The Camaro LS, LT, and SS get new eighteen- and twenty-inch wheel designs, standard hill-start assist, and a ZL1-style shift knob on manual-equipped models. The SS can now be equipped with a dual-mode exhaust and the 1LE performance package. All V-8 models receive electric steering, revised rear suspension geometry, and a smaller steering wheel. The ZL1 is now available as a convertible...more
Now in its third year, the Camaro is one of the most attractive vehicles to come out of the retro-design craze that swept through the industry in the past decade. Its taut, sleek body and muscular stance manage to evoke forty years of Camaro history yet look thoroughly modern. Unfortunately, it looks better than it performs; numb steering and a hefty curb weight mean that the Camaro is more of a Sunday cruiser than a corner carver. The ZL1 coupe and the new-for-2013 convertible help legitimize GM’s pony car somewhat. Both are motivated by a 580-hp, 6.2-liter supercharged V-8 mated to a six-speed manual shifter or an optional six-speed automatic. They come with standard performance features such as magnetorheological dampers, the Performance Traction Management system from the Corvette ZR1, and 20-inch Goodyear Eagle F1 Supercar G:2 tires. The Camaro SS—now with electric steering—can be fitted with the new 1LE package that adds a full range of performance add-ons, including larger antiroll bars and retuned dampers. Unfortunately, the interior is a mixed bag. The overall look is fairly convincing, but inconsistent fit and finish and some clumsy ergonomics lag behind the competition. Despite that, if you are looking for style with heritage and tons of street presence, nothing in this class does it better than the Camaro.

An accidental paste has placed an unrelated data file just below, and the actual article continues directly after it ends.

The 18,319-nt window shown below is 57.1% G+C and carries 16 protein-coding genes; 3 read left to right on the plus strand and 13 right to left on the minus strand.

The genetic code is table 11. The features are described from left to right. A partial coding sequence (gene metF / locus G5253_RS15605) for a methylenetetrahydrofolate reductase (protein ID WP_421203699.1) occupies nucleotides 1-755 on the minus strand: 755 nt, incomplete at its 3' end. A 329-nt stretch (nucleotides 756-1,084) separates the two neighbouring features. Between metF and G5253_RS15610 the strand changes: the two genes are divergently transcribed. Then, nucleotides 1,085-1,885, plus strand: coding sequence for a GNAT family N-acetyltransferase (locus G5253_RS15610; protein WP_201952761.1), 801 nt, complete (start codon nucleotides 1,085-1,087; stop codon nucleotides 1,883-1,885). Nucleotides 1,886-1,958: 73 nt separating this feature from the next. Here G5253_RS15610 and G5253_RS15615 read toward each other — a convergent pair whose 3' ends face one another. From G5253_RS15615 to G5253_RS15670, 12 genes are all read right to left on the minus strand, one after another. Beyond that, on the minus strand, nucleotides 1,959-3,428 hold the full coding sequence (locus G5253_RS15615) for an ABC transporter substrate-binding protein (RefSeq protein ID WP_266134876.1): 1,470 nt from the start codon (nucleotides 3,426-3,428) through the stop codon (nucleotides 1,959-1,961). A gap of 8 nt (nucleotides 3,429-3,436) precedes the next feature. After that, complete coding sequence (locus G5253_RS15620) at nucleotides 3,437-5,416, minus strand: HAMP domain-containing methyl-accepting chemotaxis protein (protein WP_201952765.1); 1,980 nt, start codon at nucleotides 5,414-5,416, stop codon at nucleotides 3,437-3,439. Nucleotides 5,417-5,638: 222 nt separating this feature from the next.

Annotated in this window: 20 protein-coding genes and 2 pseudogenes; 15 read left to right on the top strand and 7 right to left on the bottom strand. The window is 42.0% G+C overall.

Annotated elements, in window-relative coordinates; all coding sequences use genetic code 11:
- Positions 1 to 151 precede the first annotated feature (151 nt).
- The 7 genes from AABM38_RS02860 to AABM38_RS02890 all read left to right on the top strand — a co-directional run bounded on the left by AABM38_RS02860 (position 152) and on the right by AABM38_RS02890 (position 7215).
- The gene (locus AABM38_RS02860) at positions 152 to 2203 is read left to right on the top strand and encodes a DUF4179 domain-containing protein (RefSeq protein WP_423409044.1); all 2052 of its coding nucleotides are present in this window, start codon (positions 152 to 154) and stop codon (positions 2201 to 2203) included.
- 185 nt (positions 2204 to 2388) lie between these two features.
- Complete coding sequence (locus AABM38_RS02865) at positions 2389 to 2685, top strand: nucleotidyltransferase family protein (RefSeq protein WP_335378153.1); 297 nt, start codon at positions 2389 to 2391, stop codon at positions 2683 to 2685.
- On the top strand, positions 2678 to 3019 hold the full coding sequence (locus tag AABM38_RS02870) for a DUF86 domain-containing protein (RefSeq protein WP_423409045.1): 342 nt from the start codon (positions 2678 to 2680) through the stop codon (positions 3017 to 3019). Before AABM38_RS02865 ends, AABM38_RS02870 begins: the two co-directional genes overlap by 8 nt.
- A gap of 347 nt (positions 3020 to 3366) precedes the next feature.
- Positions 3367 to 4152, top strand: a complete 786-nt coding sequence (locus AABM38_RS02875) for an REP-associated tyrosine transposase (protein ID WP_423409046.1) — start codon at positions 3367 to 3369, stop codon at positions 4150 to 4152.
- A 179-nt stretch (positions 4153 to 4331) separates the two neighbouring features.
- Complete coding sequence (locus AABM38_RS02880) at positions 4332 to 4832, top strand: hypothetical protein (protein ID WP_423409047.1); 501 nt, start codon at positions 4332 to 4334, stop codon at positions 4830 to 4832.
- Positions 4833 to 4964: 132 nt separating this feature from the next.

Front, side, and side curtain air bags are standard, along with ABS, traction and stability control, and a tire-pressure monitoring system. A backup camera and rear-mounted parking sensors are optional.
Key Competitors For The 2013 Chevrolet Camaro
- Dodge Challenger
- Ford Mustang
- Hyundai Genesis coupe